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TIFF gridlock and Norman Jewison’s next act

As Jewison contemplates ‘The Iranians Are Coming’, there’s as much buzz about the traffic as about the films


 

I ran into Norman Jewison at a rooftop cocktail atop the TIFF Bell Lightbox Friday evening. The 85-year-old Canadian director, looking nowhere near his age, showed up along with such luminaries as Robert Lantos, Atom Egoyan and Sony CEO Howard Stringer to pay tribute to Tom Bernard and Michael Barker, the exemplary indie distributors who being feted on their 20th anniversary at the helm of Sony Pictures Classics. Eventually I got around to asking Norman what he was up to these days, and he said he had a couple of movies in development—one with Moonstruck writer John Patrick Shanley and another pitched to him by a pair of Saturday Night Live writers—a farce called The Iranians Are Coming, which would update Jewison’s satirical hit, The Russians Are Coming, The Russians Are Coming (1966). That Norman would even consider making more movies at 85 is inspiring, but hey, Tony Bennett is the same age and he’s still performing. And last time I checked, Jewison was still taking ski vacations. He’s fond of quoting William Wyler, who once told him he’d direct “until the legs give out.”

But before I steered Jewison onto the subject of film, all he wanted to talk about was the insane downtown traffic, the city’s crumbling infrastructure, and his nightmarish ordeal in trying to get to the Lightbox. He’s not alone. Everyone at TIFF is apoplectic about the traffic, both inside and outside the building. (If you don’t frequent downtown Toronto, or live in a less stupid part of the country, you may want to tune out at this point.) Swollen by unchecked growth of condos, the downtown gridlock is bad at the best of times— Mayor Rob Ford can forget about defending drivers from the alleged “war against the car”; the car is at war with itself. But during the 11 days of  TIFF, a bad situation becomes untenable. This year the festival has fully moved from midtown to downtown, funnelling thousands of people into tight grid of hotels and cinemas. Festival-goers give pedestrians a bad name: folks with badges around the necks and blackberries in their hands (I’m one of them) who are in a desperate hurry to get to an important movie or meeting, because the world might end if they don’t make it. The narrow streets and sidewalks just can’t accommodate them. It’s an absurd crush. At this point you can’t pretend the festival doesn’t exist. It’s so successful it’s eating Toronto alive. So next year the city should close off key streets to regular traffic, creating special lanes for taxis, limos and service vehicles.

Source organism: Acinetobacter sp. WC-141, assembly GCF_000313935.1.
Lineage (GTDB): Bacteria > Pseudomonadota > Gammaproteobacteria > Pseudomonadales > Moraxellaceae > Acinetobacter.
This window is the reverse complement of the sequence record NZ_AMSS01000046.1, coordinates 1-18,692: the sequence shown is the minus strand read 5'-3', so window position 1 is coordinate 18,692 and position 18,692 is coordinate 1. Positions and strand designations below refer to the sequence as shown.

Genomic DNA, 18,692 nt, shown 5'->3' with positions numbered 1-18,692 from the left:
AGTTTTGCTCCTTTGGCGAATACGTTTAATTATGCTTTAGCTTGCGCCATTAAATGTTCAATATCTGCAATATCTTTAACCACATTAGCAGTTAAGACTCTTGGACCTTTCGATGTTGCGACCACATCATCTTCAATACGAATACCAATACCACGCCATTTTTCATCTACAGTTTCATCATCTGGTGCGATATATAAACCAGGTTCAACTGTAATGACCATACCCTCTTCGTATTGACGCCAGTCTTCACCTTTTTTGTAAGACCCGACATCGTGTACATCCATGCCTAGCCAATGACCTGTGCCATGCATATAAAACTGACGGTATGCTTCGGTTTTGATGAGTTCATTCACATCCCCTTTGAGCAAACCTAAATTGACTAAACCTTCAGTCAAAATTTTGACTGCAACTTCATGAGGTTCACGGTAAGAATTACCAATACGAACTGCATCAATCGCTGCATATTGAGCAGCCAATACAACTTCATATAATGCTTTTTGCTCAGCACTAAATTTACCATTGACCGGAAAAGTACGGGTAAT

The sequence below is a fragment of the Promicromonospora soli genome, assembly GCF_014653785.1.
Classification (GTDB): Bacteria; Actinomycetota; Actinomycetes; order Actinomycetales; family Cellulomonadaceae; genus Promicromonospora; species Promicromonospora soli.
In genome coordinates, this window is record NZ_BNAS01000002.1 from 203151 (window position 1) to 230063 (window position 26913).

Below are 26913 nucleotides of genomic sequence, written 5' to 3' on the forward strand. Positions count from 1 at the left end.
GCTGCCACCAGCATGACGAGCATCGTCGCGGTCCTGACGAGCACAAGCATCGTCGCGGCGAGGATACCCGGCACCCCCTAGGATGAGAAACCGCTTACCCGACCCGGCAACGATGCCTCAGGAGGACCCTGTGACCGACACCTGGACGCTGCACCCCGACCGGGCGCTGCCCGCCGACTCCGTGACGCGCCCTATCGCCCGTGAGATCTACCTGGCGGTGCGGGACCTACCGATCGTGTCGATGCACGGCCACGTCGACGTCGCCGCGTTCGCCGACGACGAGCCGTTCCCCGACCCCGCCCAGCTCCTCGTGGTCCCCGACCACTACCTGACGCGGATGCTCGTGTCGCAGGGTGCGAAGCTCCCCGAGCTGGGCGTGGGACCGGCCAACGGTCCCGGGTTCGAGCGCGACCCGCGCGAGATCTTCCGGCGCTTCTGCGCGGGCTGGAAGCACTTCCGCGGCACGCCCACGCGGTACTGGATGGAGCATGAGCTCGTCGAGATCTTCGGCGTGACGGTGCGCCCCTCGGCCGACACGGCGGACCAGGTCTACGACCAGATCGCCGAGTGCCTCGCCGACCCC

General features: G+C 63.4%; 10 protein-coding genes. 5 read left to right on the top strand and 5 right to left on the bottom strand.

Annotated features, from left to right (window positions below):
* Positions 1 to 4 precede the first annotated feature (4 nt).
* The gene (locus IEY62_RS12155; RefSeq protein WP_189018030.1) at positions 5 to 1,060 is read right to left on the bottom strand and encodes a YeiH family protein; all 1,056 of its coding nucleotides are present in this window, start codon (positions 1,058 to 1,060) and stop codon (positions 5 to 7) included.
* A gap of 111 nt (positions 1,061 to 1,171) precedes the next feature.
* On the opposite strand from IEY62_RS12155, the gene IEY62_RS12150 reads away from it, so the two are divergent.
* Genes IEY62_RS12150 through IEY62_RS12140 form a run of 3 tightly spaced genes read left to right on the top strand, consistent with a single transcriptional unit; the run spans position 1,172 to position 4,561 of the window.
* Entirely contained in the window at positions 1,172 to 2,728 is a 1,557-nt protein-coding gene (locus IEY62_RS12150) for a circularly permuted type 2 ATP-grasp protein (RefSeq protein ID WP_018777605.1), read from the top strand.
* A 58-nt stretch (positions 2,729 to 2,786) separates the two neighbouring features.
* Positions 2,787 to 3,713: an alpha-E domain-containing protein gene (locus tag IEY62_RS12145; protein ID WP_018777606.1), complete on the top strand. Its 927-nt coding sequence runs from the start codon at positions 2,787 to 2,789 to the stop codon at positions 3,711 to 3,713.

Meanwhile, there’s also gridlock within the Lightbox. Don’t get me wrong. We love this building and it’s still hard to believe such a palatial, and functional, monument to cinema has sprouted from the Toronto’s urban core. But this year’s festival revealed a major design flaw in the Lightbox. The only way to get to the top floor is via two tiny elevators—which is where TIFF has been holding its press conferences. Journalists were reporting delays of 20 minutes in trying to get upstairs to get an audience with George Clooney, Brad Pitt and other deities. What’s worse, to usher the Brads, the Georges and their entourages to and from the press conferences, those precious elevators have to be commandeered and closed off to mere mortals. I shudder to think what bedlam will erupt on Monday at noon when Madonna holds court.

Memo to TIFF for next year: try to persuade the city to create some space in the streets for the festival, and move the celebrity feeding frenzy to a nearby hotel ballroom. For those of you in the Rest of Canada, if all this media madness around our little world class extravaganza has given you a case of TIFF envy, believe me, it’s not all fun and games.

 

 


 

TIFF gridlock and Norman Jewison’s next act

  1. The only way to get to the top floor is via two tiny elevators—which is where TIFF has been holding its press conferences.

    I suppose holding press conferences in elevators is a step up from holding them in phone booths . . .or is this an unintended consequence of the cell phone’s popularity causing a lack of phone booths?

    (I live in “a less stupid part of the country”, so I can still make jokes.)

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